Meow or Never A Capella

Founded in 2008, Meow or Never A Capella's inception at the University of Arizona as a student-led group of various majors, ages and musical interests, no doubt contributes to the diversity of the ensemble's repertoire and close-knit personality. All of the arrangements that the group performs are completed by current or graduated members of the ensemble, and the group has a tradition of ending every set with their rendition of the University of Arizona's fight song, "Bear Down, Arizona!".

Monica Ramirez-Andreotta

Mónica Ramírez-Andreotta, M.P.A., Ph.D. is an Associate Professor of Environmental Science, with joint appointments in the College of Public Health and the Global Change-Graduate Interdisciplinary Program at the University of Arizona. Using an environmental justice framework and participatory research methods, she investigates exposure pathways and communication strategies to visualize and translate environmental health research to action and achieve structural change.

Patrick Robles

21-year-old Patrick Robles is actively advocating and fighting for the community that built him. The undergraduate Student Body President of the University of Arizona, Patrick is a first-generation college student majoring in public management & policy with a minor in pre-law. Born and raised in the Southside of Tucson, Patrick is a proud product of the Sunnyside Unified School District. After graduating High School in 2019, he became the youngest staffer for then Pima County Supervisor Ramón Valadez where he helped lead the office in constituent services. Additionally, Patrick joined the Sunnyside Foundation Board as the youngest board member in foundation history raising money and community support for Tucson's Southside. In 2021, Patrick was the youngest member of the Pima County Attorney’s Office Senior Leadership team where he served in the role of Community Outreach Coordinator and actively engaged in underserved communities in criminal justice reform efforts.

Sam Watson

Sam Watson is an Associate Professor of Practice at the University of Arizona School of Dance. He teaches jazz and modern dance techniques, choreography composition, dance ensemble and lectures for dance history. His creative work often merges reality with fantasy while pondering the thought of how the human psyche responds to their environment. Since joining the UA faculty in 1999, Watson has created many choreographic works including: SideShow, a full length interactive site-specific experience, Tales and Rhymes, based on the oddities of the Grimm Brother’s Tales and The Mother Goose Nursery Rhymes and contributed choreography for Broadway/Film actress and singer, Liz Callaway for An Evening with Liz Callaway at the UofA Stevie Eller Dance Theater. Watson’s choreography has been in the repertoire of companies including, Giordano Dance Chicago, River North Dance Company, Aspen/Santa Fe Ballet, Ohio Ballet, Ballet Tucson, Big Muddy Dance Company, and Masashi Action Machine in Japan. His own dance troupe, WatsOnDance, was featured at the Jazz World Congress in Washington D.C., Wiesbaden, Germany and Nagoya Japan as well as touring the United States, Europe, and Guam. The documentary film, Oh Watson, was created in 2010 by cinematographer/director Christopher Wright which chronicles Watson’s choreography featured at the Santa Fe Dance Festival. In addition to his work at the U of A, Sam has traveled yearly to Europe as a guest teacher/choreographer for over 30 years. Currently, he teaches in workshops, seminars and international dance festivals in Germany, Switzerland, and Italy.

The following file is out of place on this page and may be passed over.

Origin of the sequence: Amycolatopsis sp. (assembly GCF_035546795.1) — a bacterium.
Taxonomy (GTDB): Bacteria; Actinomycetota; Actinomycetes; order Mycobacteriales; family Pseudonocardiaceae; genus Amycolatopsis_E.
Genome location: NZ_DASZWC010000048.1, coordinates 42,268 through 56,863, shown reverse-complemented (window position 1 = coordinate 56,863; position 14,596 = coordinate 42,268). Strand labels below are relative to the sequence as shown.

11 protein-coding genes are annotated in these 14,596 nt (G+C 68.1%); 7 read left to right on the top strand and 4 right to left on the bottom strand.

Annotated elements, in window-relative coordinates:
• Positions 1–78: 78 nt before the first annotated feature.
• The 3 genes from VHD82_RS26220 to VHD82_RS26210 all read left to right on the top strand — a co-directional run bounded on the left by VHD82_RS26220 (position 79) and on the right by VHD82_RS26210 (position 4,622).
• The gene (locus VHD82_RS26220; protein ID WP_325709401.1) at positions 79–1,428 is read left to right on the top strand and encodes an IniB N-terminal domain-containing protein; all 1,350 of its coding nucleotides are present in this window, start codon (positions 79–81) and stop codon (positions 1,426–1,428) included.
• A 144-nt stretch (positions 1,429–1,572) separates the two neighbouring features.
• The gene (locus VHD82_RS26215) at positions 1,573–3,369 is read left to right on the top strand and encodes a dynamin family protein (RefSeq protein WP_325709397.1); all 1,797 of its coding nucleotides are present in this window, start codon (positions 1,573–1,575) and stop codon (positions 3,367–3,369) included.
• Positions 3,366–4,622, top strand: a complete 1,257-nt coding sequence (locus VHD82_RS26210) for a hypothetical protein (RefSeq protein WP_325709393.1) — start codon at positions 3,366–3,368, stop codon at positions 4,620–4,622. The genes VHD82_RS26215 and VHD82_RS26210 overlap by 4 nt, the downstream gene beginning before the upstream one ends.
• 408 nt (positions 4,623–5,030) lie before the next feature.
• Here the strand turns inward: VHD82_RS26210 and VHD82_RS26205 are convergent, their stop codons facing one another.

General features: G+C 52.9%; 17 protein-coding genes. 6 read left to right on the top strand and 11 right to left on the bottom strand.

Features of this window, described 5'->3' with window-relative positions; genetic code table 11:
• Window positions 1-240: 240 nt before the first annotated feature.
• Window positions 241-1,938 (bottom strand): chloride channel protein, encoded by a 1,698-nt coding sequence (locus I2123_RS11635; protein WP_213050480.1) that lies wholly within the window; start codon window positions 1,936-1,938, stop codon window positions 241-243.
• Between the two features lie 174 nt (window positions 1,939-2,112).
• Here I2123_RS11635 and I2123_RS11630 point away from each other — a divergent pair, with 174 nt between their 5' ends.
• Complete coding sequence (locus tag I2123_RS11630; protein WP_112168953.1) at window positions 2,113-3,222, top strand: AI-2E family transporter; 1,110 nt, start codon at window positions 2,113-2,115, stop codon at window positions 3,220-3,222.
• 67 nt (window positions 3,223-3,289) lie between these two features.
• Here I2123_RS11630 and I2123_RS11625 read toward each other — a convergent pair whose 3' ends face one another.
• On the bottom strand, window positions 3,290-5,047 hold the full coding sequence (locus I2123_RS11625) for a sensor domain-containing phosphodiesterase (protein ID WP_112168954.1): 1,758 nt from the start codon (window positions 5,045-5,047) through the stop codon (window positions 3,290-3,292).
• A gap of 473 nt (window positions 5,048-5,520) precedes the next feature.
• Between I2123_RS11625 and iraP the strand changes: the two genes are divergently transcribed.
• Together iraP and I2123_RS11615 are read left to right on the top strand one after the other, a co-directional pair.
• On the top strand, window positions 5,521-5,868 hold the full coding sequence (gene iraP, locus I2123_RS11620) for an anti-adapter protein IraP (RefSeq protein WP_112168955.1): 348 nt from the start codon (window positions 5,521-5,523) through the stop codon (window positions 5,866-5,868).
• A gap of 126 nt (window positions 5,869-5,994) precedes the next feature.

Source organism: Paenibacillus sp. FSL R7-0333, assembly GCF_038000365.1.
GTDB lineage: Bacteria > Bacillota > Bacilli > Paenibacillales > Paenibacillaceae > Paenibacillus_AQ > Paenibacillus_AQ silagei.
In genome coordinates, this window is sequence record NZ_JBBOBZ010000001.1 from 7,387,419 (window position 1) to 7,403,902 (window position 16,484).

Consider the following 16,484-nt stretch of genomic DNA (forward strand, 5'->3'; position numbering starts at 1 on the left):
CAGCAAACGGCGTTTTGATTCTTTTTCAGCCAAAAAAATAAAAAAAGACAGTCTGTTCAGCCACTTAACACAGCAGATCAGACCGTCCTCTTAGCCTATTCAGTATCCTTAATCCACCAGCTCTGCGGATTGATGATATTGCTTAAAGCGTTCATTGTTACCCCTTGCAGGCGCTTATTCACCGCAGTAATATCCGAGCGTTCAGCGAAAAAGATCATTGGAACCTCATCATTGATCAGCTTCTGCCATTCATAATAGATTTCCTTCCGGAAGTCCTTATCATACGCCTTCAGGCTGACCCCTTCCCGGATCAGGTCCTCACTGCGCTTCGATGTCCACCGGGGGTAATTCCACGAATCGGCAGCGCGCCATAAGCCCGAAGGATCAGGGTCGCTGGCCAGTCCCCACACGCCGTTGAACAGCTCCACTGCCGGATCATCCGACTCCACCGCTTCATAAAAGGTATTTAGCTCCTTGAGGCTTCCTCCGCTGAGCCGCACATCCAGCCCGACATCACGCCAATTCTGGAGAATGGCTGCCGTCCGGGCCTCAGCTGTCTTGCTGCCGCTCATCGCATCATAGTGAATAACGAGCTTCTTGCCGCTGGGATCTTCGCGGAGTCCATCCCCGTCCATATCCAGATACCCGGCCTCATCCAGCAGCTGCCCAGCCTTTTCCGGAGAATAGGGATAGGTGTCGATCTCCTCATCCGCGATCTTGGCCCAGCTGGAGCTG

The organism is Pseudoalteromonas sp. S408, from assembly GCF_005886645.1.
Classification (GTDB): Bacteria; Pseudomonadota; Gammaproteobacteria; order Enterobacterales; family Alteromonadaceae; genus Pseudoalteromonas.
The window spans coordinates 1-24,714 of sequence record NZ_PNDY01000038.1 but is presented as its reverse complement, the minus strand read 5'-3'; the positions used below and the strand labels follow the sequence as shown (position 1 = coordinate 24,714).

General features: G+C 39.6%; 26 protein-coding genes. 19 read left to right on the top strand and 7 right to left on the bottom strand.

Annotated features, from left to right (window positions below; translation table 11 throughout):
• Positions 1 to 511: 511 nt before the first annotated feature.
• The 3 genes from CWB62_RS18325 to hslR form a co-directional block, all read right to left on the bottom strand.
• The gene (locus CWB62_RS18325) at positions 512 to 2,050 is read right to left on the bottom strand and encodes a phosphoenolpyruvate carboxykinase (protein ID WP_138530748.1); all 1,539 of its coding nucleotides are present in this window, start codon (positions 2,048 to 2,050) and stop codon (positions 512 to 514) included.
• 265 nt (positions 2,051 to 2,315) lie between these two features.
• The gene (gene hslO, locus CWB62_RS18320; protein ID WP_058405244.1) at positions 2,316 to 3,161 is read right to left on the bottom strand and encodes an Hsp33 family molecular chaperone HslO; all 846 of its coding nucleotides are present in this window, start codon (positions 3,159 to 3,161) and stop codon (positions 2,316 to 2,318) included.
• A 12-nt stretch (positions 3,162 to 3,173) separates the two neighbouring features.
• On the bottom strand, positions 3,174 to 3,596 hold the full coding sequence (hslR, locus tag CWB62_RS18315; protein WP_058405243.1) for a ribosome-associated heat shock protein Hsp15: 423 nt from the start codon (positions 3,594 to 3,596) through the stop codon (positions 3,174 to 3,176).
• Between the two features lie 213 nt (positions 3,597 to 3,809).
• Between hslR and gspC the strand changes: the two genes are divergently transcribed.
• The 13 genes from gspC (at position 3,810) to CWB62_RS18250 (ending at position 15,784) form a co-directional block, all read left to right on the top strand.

Organizing team


Tucson , AZ, United States


Tucson, AZ, United States